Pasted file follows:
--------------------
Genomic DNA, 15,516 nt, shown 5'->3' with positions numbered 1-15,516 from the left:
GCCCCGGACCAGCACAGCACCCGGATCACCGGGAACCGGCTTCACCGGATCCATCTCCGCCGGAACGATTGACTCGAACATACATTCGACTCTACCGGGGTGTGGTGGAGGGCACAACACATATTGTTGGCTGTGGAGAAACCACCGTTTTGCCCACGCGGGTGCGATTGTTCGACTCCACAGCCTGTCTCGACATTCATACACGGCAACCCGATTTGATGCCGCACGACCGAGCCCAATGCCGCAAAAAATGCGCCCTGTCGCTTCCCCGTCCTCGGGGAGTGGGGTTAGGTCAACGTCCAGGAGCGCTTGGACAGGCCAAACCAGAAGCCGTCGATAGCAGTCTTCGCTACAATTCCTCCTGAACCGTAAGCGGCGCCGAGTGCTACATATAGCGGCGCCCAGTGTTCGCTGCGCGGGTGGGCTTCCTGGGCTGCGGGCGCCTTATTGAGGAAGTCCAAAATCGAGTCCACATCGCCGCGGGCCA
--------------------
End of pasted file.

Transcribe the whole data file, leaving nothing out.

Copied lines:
Genomic DNA, 15,516 nt, shown 5'->3' with positions numbered 1-15,516 from the left:
GCCCCGGACCAGCACAGCACCCGGATCACCGGGAACCGGCTTCACCGGATCCATCTCCGCCGGAACGATTGACTCGAACATACATTCGACTCTACCGGGGTGTGGTGGAGGGCACAACACATATTGTTGGCTGTGGAGAAACCACCGTTTTGCCCACGCGGGTGCGATTGTTCGACTCCACAGCCTGTCTCGACATTCATACACGGCAACCCGATTTGATGCCGCACGACCGAGCCCAATGCCGCAAAAAATGCGCCCTGTCGCTTCCCCGTCCTCGGGGAGTGGGGTTAGGTCAACGTCCAGGAGCGCTTGGACAGGCCAAACCAGAAGCCGTCGATAGCAGTCTTCGCTACAATTCCTCCTGAACCGTAAGCGGCGCCGAGTGCTACATATAGCGGCGCCCAGTGTTCGCTGCGCGGGTGGGCTTCCTGGGCTGCGGGCGCCTTATTGAGGAAGTCCAAAATCGAGTCCACATCGCCGCGGGCCA